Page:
March 21, 2017 has been burned in my brain for close to a year. My friend, Anna’s book baby gets born today! Happy book birthday, Anna!
Her book is a memoir about growing up in polygamy. However, it’s less about polygamy and more about fathering.
Anna and I first met online as two rejects from a book launch group. We connected over Facebook and ended up on a ministry team planning retreats all over the country. Fast forward to October 2015. We met for the first time in person at the first retreat in Wisconsin and we cannot be more different.
Anna is bubbly and quick with a hug. She’s everyone’s friend and no one’s fool. This lady has been through it, as you can read in her new book, The Polygamist’s Daughter, releasing TODAY on Amazon and in bookstores around the country. And yet, she’s warm, inviting and encouraging.
These two pictures are from the retreats we have attended together. I’m missing the beach house time we shared together in North Carolina, but here for you, dear reader, is the video of me breaking into her house this past July because she dared not be home when I drove my butt all the way to Texas.
Lately, our friendship looks like this, which is unfortunate, but we make due.
Here’s me receiving my advance reader copy of her book:
Here’s my review of her book —
Anna LeBaron, daughter of polygamist cult leader Ervil LeBaron, shares her remarkable upbringing in a poignant new memoir releasing March 21, 2017.
LeBaron writes from an adult perspective looking back, which gives the story a unique flavor compared to her cousin, Ruth Wariner, and her child-told perspective of escaping a different branch of the same polygamist family in 2016’s The Sound of Gravel. Both women tell heart-wrenching tales of hunger, abandonment, transient lifestyles, child labor and emotional abuse. However, LeBaron’s memoir takes a darker turn when murders, ordered by her father from prison and conducted as a “blood atonement for sinners”, are carried out by family members loyal to the patriarch cult leader.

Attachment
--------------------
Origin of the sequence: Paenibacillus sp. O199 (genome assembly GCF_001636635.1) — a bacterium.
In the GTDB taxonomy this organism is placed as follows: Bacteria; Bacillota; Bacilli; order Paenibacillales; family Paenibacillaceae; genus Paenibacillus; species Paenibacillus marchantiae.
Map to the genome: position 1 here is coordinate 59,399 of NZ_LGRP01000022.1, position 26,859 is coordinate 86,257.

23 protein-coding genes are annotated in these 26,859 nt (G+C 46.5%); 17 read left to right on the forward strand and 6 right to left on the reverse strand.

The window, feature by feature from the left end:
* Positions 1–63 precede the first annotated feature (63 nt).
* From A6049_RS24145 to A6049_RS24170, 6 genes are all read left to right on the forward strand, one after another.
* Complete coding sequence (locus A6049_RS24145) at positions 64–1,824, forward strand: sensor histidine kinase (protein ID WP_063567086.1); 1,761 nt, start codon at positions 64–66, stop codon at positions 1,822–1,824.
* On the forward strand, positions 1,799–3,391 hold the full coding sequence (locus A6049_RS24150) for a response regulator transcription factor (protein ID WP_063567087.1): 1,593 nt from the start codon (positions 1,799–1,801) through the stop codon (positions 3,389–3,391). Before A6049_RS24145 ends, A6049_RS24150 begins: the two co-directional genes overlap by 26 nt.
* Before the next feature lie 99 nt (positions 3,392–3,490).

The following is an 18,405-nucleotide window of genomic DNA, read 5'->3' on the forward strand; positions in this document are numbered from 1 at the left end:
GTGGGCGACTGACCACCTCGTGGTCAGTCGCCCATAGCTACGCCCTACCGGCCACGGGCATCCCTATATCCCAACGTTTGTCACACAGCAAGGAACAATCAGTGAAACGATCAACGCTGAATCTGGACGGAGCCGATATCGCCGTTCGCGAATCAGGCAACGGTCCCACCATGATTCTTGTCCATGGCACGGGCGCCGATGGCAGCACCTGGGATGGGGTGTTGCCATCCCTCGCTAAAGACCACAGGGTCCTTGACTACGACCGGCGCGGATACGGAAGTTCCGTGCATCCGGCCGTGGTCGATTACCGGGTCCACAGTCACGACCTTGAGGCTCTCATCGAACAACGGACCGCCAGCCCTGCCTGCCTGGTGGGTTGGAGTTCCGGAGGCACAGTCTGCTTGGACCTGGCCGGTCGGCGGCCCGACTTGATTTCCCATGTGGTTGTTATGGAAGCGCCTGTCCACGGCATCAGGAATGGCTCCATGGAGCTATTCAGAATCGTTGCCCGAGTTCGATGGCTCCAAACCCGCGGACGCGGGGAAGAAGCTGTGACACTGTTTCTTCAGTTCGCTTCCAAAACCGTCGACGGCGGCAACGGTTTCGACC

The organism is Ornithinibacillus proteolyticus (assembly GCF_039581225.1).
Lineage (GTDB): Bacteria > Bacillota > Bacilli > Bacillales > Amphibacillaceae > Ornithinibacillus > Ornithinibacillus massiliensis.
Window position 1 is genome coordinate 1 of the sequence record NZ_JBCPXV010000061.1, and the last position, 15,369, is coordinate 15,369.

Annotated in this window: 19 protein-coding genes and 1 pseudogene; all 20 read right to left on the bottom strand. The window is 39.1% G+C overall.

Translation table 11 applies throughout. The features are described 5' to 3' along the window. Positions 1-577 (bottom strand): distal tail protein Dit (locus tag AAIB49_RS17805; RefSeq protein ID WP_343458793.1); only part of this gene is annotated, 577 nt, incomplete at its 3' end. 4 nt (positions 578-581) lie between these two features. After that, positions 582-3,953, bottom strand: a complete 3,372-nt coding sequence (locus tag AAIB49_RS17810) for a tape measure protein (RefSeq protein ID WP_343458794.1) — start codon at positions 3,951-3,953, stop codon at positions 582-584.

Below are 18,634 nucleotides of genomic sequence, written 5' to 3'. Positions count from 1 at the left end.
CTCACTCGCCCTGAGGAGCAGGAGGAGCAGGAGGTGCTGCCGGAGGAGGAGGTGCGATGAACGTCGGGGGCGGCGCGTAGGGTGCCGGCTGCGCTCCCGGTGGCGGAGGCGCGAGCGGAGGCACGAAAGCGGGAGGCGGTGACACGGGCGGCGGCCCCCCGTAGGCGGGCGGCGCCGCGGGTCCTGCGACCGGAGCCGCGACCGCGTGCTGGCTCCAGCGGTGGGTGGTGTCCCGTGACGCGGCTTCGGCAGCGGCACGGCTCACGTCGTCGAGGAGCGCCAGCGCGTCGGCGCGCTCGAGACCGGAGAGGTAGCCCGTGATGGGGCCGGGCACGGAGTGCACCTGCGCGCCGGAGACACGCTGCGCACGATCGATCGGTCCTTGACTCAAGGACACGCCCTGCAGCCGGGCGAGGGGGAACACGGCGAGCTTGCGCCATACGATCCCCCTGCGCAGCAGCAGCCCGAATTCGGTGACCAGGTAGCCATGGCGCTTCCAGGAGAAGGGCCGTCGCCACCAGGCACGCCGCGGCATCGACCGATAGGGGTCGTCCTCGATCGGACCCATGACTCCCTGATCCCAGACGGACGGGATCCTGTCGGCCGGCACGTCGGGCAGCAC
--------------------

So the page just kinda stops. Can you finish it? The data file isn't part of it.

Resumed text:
[I found myself at my desk at work, reading the book, and my colleagues suddenly concerned about my sharp intake of breath and loud string of inappropriate exclamations at certain critical parts of the book. It was an interesting day, to say the least.]
First time author, LeBaron, focuses hard on sticking to her story even though there’s more to be told. Whole books and even a movie were released in prior decades about her father and his crimes. However, LeBaron merely states the facts behind the cases and spares the reader the gory details. I found myself wanting to know more of the crime story, but to Anna’s credit, that’s not her job. She sticks to what she knows from her vantage point, allowing others in her massive family tree to tell their story if they so choose.
The focus of LeBaron’s story shifts from chronological childhood stories and turns inward when she starts working with a counselor to unravel her past in order to create a better future for herself and her family. The tone of the book deepens to include Anna’s realization that Ervil was not her “father”, but merely her “dad”. A true father nurtures, protects, encourages and loves unconditionally. She discovers God as her true father. This realization brings the book full-circle and will leave the reader wanting to know more about God as a true father.
Note: I received an advanced reader copy in exchange for an honest review of this book.